Death in the Back Seat
Anytime a 15-year-old kid whose hands are cuffed behind his back is shot to death while riding in the back seat of a police car, someone has some explaining to do.
Those were the circumstances surrounding the death of Jaciel Gonzalez, who suffered a gunshot wound to the head earlier this month after being arrested for allegedly stealing a bicycle. According to the Houston Police Department, the handcuffed Gonzalez shot himself, either intentionally or accidentally, with a stolen .38 caliber snub-nosed revolver that he somehow was able to remove from a clip-on holster he wore inside the front of his pants. The shooting occurred while Gonzalez was in the back seat of a patrol unit driven by officer H.M. Garcia.
In all probability, the official explanation is true. HPD's media handlers have been more than happy to play for anyone interested a video of a Channel 45 report that purports to illustrate how a limber teenager such as Gonzalez could have squirmed around to pull a gun out of the front of his pants while his hands were cuffed behind his back. Attorneys for the Gonzalez family have yet to be convinced. But even if their doubts are disregarded, it's obvious that the death of Jaciel Gonzalez should never have happened. It's also obvious that officer Garcia is lucky to be alive.
The trajectory of Gonzalez's death began just before 7 p.m. on Saturday, June 8. Police say two people traveling on the Southwest Freeway spotted the youth driving erratically in a car that appeared to be on fire. After Gonzalez pulled the car over to the side of the highway and took off on foot, the witnesses used a cellular telephone to call police as they followed the teenager to the freeway's intersection with South Shepherd. There, say investigators, Gonzalez hopped on a bicycle parked in front of a computer store and pedaled off down the street.
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As Gonzalez was making his two-wheeled getaway, the witnesses flagged down Garcia, a first-year officer, who spotted Gonzalez and gave chase. When Gonzalez ditched the bike, the officer got out of his patrol car and managed to chase down and tackle the youth. The officer handcuffed Gonzalez and put him in the patrol car. He would later tell investigators that he patted down Gonzalez before placing him the back seat. If so, he didn't do much of a job of it.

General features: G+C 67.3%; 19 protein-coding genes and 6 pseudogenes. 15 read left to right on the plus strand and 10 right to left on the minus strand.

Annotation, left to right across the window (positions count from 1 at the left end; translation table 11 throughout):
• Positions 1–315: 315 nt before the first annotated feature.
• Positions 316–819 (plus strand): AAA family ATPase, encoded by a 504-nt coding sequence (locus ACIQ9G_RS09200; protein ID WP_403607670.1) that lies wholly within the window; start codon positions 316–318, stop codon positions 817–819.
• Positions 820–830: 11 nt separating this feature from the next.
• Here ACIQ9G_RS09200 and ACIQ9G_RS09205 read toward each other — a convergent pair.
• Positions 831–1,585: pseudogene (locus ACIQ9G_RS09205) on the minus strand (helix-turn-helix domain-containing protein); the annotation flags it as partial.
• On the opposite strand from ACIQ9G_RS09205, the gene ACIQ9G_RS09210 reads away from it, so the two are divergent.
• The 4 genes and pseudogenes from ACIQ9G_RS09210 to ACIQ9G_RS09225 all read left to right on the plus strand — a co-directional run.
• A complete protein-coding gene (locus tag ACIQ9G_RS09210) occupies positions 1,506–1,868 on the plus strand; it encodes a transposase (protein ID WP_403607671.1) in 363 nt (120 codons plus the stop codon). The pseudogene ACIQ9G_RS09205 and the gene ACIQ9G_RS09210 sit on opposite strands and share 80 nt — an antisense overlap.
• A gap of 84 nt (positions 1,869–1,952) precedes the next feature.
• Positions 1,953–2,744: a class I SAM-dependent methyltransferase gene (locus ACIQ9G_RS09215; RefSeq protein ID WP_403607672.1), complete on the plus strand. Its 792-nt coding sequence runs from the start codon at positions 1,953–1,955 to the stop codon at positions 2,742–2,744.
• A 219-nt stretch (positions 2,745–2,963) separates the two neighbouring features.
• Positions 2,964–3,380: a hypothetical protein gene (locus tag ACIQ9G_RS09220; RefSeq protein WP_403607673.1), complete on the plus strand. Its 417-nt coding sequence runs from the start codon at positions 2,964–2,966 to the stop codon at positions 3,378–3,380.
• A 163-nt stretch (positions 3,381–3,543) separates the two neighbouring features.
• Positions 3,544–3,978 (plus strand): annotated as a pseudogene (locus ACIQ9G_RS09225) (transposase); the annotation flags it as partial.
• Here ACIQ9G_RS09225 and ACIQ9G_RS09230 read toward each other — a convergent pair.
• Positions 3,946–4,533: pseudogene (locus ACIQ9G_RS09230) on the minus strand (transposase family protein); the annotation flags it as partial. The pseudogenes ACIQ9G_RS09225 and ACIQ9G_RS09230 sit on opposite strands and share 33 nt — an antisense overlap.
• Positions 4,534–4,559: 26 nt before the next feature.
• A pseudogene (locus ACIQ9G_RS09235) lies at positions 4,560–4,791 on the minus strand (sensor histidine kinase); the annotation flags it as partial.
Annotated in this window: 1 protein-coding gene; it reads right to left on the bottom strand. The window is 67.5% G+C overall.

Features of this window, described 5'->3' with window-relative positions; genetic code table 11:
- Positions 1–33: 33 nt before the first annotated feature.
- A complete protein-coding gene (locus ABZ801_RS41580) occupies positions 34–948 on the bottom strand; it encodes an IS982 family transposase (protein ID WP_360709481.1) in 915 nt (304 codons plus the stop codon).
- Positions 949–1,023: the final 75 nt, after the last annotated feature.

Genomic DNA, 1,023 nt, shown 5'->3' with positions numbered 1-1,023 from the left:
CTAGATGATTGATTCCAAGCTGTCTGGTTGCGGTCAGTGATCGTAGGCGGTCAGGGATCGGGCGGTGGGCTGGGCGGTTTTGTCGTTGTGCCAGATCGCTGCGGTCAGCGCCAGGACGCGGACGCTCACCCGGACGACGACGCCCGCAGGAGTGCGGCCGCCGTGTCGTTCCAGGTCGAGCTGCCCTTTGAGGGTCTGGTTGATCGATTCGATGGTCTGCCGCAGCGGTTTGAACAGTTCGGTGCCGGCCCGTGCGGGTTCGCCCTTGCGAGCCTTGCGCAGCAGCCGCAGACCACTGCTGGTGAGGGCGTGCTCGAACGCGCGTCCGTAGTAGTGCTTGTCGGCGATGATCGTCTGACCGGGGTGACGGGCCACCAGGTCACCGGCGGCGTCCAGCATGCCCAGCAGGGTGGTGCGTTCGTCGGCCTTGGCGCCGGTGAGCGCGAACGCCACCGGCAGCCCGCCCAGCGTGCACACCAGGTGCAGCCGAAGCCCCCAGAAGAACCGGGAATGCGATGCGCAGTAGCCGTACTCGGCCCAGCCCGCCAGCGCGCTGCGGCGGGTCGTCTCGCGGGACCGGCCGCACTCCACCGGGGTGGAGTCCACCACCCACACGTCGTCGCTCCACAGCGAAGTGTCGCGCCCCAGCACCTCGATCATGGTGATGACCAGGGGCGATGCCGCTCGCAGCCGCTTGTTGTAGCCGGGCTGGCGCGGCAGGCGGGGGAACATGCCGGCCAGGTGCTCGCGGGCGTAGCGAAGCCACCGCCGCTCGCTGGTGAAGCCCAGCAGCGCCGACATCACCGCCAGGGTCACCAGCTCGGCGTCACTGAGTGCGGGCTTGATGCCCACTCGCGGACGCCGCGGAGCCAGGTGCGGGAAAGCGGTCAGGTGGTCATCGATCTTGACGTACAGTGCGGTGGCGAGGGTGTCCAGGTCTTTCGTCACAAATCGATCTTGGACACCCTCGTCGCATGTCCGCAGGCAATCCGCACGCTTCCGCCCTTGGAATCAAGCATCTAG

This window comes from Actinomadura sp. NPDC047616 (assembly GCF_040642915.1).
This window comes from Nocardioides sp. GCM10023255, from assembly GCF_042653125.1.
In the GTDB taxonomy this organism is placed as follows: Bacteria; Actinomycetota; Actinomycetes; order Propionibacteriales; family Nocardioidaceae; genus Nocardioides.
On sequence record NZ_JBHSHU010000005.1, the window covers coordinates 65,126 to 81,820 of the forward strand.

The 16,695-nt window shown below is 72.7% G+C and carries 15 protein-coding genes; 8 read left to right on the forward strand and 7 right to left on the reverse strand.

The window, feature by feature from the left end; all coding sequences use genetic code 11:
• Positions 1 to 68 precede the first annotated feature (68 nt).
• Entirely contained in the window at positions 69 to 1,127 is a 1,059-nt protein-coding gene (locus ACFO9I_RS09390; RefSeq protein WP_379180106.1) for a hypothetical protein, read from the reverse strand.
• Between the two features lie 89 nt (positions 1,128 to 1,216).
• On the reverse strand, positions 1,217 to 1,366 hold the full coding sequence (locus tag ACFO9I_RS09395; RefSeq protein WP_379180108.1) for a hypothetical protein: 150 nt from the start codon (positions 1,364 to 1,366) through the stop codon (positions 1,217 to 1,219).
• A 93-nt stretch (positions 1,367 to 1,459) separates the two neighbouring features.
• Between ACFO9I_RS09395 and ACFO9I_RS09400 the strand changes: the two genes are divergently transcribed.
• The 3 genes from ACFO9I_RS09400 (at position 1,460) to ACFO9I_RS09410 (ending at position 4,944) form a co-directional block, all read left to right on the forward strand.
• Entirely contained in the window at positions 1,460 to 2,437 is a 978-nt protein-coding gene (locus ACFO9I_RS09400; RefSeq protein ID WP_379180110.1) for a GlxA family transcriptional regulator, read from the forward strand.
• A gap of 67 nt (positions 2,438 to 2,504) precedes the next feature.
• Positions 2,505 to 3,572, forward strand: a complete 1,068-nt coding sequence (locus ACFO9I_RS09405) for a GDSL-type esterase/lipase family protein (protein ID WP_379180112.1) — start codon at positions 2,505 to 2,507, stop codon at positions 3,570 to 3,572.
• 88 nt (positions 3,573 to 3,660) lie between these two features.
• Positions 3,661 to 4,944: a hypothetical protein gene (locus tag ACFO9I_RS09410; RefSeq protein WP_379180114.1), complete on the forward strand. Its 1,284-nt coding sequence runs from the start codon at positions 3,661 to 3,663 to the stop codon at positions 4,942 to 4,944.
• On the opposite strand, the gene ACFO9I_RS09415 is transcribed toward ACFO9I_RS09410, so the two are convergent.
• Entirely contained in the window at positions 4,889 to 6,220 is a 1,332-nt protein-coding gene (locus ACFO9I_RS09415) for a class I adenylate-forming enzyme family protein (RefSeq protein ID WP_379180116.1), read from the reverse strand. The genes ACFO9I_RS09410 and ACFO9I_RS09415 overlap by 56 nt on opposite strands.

Before taking Gonzalez to jail, police say, Garcia spoke with another bicycling youngster who claimed to know the owner of the bike Gonzalez had commandeered. With Gonzalez handcuffed in the back seat, the officer followed the youngster down Hazard Street in search of the bike's owner. According to the police report, the two witnesses who had spotted Gonzalez on the freeway followed in their car behind the patrol unit.
As the small caravan reached the intersection of Hazard and Milford in the Southhampton neighborhood, the witnesses, the kid on the bike and officer Garcia all heard a loud pop from inside the patrol car. "The handcuffed suspect had shot himself in the head," says the police report. It goes on to say that the investigation into how the gun got into Garcia's car and who it belonged to is continuing. It's an investigation that attorneys for the Gonzalez family had hoped to participate in. But so far there has been no substantive communication between the department and the family of the dead teenager.
"The police have never even called the family," says attorney Zoe Littlepage, who represents the Gonzalezes in a lawsuit filed this week against the city of Houston and Garcia. The suit accuses HPD and the officer of negligence and contends that Gonzalez was brutalized and that his wrist was broken during his arrest.
Littlepage claims the teenager's family, who live in the Galleria Oaks apartments on Richmond, only learned of Jaciel's death upon contacting the county morgue after the teenager failed to return home that Saturday night.